Tune PostgreSQL performance CentOS

After installing, initializing, and bootstrapping PostgreSQL, you can edit the configuration file to improve database performance.

Edit the PostgreSQL configuration file

Depending on your system setup and the total amount of memory you can allocate to PostgreSQL, you may wish to tune the database configuration.

The extract below is just an example for reference, it is not a silver bullet.

Typical PostgreSQL configuration parameters that you can tweak to improve the database performance affect:

  • The maximum amount of concurrent connections.

  • The size of buffer and working memory, as well as of maintenance working memory.

To tune the PostgreSQL database configuration:

  1. Edit the /media/pgsql/11/data/postgresql.conf configuration file:

    # With the amount of Celery workers and other Python processes the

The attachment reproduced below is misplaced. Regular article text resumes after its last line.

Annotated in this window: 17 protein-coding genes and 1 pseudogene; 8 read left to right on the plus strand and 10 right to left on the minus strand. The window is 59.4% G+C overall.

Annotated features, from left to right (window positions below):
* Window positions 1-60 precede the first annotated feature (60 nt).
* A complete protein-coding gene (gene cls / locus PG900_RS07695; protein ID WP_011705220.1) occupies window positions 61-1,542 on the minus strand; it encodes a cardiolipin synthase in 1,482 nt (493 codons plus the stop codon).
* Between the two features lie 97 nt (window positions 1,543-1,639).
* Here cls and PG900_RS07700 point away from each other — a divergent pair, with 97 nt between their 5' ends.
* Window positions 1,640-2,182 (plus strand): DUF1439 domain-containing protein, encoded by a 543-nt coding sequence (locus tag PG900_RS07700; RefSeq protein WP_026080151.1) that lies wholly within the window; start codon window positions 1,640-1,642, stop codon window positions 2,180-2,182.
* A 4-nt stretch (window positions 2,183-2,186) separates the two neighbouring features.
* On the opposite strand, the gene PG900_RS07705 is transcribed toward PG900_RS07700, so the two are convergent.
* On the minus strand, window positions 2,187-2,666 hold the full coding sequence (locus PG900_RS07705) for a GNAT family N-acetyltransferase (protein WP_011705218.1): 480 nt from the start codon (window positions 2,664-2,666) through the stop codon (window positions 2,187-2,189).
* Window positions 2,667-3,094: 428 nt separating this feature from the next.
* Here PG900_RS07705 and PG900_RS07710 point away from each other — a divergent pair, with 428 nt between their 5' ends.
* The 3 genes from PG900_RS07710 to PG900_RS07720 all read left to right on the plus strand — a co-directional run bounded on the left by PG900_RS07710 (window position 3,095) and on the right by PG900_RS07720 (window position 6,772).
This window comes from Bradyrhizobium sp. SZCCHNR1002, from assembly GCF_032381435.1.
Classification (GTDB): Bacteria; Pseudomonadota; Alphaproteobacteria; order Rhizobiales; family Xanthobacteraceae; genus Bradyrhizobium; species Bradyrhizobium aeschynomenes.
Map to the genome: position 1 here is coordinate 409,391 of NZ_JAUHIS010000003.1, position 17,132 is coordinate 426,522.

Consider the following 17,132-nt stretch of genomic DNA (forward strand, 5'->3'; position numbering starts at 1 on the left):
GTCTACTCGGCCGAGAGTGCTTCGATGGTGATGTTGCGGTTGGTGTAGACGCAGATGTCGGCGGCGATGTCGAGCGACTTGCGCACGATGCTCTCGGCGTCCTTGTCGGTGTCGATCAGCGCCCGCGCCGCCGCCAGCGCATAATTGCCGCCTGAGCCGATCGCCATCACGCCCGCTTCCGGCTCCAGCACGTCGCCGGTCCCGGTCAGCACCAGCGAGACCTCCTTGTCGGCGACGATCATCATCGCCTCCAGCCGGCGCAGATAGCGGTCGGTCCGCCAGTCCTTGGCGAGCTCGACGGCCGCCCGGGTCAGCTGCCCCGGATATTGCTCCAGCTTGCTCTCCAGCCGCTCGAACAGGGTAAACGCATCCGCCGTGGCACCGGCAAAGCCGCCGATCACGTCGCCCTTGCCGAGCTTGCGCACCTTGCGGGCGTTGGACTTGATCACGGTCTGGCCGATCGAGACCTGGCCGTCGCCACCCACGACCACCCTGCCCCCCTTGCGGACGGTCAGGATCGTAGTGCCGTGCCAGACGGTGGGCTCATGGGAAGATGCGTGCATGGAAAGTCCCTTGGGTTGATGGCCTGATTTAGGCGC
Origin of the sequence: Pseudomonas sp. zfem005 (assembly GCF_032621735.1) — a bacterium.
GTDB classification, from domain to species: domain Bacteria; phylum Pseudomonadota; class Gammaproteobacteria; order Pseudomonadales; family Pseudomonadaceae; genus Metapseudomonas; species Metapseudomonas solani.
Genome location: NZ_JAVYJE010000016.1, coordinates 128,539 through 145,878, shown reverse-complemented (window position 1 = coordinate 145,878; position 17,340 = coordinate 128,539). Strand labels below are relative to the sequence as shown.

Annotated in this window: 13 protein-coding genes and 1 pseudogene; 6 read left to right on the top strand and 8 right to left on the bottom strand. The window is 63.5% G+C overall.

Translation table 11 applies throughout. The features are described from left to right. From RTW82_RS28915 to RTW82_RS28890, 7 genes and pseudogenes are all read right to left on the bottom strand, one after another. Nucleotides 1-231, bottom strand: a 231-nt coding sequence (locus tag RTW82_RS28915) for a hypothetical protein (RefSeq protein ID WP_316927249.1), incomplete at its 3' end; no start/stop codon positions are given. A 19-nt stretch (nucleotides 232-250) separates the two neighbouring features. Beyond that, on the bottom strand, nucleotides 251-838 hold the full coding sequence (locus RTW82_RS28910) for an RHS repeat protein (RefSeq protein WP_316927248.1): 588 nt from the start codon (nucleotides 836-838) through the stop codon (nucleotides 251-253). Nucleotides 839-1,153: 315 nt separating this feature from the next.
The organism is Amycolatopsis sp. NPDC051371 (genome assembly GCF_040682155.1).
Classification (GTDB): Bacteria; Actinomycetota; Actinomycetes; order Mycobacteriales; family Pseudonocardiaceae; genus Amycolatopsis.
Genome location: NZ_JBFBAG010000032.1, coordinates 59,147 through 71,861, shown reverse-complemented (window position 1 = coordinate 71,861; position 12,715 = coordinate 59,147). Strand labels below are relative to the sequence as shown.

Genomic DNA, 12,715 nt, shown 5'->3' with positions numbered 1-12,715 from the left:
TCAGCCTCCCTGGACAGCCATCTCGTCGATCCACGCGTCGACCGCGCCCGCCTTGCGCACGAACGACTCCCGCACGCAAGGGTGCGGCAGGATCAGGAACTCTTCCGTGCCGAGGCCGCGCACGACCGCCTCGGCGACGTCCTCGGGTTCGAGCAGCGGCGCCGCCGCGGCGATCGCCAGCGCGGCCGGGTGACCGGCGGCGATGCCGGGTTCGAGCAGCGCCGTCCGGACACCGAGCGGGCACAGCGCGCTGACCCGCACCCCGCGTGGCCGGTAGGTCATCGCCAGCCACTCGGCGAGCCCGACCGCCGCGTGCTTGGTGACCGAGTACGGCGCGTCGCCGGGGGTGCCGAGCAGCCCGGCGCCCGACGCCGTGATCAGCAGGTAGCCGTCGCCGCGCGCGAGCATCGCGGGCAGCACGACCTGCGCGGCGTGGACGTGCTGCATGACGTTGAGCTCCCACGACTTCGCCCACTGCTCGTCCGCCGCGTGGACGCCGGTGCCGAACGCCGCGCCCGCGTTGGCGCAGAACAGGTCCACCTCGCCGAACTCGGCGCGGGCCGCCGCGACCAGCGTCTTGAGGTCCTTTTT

# number of required connections can exceed the default value of 100.
    # Try increasing it to 500.
    # See:
    # https://wiki.postgresql.org/wiki/Tuning_Your_PostgreSQL_Server#max_connections
    max_connections = 500
    # Tune the PostgreSQL buffer and work memory
    shared_buffers = 1024MB
    work_mem = 8MB
    # Random page lookups are cheap on SSD disks
    random_page_cost = 1.5
    # Maintenance operations are usually not performed concurrently,
    # so they need significantly more memory to run faster.
    maintenance_work_mem = 1GB
  2. After editing the database configuration, restart the PostgreSQL service to retrieve the changes and to make them effective:

    # Restart the PostgreSQL service
    systemctl restart postgresql-11
  3. Lastly, make sure that the database is up and running by checking the PostgreSQL status:

    # Check the PostgreSQL service status
    systemctl status postgresql-11